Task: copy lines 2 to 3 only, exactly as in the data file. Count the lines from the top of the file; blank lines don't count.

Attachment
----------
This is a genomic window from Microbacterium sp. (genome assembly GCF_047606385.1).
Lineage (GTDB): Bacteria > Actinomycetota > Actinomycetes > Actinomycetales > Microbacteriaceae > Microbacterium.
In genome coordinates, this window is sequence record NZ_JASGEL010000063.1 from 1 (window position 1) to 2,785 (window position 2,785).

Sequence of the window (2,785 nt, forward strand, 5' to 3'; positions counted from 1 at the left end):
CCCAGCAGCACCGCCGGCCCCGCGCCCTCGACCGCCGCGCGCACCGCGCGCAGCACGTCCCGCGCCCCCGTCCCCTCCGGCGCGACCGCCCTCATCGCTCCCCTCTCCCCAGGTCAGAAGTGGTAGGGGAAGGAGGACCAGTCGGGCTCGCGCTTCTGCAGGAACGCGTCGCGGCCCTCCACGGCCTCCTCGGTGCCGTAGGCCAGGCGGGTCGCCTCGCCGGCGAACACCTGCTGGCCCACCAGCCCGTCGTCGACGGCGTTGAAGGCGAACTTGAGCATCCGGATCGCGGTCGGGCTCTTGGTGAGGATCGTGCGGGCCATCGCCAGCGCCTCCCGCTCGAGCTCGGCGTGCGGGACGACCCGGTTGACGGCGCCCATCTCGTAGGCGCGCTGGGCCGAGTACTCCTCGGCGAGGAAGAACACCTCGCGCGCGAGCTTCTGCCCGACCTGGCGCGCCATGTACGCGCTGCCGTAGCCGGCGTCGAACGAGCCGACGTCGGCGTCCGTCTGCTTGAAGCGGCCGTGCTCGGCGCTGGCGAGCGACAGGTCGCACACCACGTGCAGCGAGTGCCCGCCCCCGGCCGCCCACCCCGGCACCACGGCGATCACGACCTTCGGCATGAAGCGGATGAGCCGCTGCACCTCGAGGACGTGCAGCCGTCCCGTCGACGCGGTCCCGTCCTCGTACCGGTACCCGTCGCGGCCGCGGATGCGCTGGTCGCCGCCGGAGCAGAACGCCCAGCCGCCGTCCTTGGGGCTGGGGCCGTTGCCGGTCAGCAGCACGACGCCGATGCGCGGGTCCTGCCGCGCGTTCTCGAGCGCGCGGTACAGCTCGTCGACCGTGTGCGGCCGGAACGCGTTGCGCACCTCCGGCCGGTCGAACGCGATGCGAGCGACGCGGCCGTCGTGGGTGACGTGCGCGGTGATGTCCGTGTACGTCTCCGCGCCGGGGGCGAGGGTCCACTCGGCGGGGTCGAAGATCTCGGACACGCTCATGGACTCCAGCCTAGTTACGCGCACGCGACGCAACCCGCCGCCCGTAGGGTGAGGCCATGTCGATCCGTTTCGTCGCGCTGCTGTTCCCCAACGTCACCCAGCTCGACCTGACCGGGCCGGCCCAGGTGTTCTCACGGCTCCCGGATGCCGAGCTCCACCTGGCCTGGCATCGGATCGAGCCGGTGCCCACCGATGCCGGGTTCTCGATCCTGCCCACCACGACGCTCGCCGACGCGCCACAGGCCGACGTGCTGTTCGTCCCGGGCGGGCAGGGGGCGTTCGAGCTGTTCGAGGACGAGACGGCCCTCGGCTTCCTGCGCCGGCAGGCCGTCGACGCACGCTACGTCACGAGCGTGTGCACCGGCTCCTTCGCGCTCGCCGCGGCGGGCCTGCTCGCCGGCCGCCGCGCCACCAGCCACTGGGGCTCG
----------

Lineage (GTDB): Bacteria > Actinomycetota > Actinomycetes > Actinomycetales > Microbacteriaceae > Microbacterium.
In genome coordinates, this window is sequence record NZ_JASGEL010000063.1 from 1 (window position 1) to 2,785 (window position 2,785).